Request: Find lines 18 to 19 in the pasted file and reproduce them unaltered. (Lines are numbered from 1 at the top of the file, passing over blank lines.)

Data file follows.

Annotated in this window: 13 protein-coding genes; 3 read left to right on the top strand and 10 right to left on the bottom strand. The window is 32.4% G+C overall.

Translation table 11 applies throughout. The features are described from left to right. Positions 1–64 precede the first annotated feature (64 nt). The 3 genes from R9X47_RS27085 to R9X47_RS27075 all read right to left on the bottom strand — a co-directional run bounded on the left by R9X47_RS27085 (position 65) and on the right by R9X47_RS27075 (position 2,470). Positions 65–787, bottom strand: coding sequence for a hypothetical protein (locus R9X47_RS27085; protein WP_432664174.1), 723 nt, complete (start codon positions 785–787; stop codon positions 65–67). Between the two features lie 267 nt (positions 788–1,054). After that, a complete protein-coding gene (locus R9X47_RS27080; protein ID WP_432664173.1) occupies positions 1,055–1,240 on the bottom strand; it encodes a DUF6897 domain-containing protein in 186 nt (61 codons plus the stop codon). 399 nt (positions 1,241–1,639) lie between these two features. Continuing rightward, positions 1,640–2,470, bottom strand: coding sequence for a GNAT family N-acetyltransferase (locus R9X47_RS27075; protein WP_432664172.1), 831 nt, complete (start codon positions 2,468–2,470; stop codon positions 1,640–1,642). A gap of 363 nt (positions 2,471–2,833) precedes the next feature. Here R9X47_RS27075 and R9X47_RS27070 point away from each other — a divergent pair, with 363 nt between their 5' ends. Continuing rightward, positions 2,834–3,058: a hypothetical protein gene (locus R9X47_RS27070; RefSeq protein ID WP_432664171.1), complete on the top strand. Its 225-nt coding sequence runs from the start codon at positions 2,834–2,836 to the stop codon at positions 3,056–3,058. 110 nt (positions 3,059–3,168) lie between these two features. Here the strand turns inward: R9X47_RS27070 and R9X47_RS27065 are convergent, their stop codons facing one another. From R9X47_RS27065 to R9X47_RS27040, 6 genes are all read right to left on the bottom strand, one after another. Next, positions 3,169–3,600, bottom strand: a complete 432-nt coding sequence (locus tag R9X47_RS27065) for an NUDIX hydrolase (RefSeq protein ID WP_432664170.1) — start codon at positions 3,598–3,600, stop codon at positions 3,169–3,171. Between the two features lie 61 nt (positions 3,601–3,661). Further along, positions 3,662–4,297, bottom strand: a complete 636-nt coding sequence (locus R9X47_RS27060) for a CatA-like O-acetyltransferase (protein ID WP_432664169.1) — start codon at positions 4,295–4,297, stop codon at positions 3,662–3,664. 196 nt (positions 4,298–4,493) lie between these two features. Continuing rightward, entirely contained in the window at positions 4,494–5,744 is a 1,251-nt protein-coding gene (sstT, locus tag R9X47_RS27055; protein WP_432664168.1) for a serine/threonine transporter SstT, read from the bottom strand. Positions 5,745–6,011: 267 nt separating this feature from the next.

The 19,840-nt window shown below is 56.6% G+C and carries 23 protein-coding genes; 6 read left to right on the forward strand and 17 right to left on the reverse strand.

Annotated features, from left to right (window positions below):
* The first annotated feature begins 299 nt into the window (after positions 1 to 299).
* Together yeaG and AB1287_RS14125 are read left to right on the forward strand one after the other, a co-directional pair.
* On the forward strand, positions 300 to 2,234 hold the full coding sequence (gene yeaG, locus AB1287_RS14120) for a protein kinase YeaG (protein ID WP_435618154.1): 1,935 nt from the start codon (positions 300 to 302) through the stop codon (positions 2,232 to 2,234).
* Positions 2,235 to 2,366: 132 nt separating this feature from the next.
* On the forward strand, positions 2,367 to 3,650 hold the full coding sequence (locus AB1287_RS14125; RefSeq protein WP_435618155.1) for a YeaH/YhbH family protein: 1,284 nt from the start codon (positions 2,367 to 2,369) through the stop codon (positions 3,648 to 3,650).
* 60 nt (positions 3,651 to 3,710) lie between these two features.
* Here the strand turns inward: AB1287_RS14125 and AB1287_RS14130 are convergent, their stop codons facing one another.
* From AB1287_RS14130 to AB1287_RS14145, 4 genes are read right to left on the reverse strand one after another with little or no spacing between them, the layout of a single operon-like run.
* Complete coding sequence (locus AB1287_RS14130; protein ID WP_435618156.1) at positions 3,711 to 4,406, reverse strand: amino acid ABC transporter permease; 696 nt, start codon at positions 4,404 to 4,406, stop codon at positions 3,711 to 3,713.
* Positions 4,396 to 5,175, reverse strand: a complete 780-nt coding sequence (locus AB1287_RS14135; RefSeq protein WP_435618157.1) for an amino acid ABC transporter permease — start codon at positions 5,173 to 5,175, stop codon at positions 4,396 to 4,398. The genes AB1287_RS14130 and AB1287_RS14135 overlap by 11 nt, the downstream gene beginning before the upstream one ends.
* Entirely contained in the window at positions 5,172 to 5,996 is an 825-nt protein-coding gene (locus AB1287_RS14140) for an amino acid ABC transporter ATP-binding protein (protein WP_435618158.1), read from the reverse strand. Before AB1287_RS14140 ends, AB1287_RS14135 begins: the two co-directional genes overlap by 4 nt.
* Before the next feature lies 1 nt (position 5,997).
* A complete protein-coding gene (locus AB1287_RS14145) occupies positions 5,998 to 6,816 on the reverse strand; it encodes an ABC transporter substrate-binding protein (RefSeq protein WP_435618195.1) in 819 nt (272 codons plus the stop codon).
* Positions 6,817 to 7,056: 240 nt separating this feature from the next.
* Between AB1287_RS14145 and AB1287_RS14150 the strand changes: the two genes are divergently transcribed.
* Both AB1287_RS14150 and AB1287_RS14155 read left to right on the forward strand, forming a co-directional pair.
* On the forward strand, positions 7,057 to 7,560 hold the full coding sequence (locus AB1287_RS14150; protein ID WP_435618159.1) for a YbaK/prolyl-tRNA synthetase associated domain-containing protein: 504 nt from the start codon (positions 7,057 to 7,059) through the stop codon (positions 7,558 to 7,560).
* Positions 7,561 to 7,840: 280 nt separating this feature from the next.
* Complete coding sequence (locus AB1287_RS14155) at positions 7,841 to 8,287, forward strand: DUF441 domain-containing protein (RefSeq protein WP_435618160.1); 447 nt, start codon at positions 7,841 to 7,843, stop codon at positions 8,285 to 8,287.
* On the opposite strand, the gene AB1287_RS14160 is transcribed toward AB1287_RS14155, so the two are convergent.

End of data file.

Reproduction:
* Positions 6,817 to 7,056: 240 nt separating this feature from the next.
* Between AB1287_RS14145 and AB1287_RS14150 the strand changes: the two genes are divergently transcribed.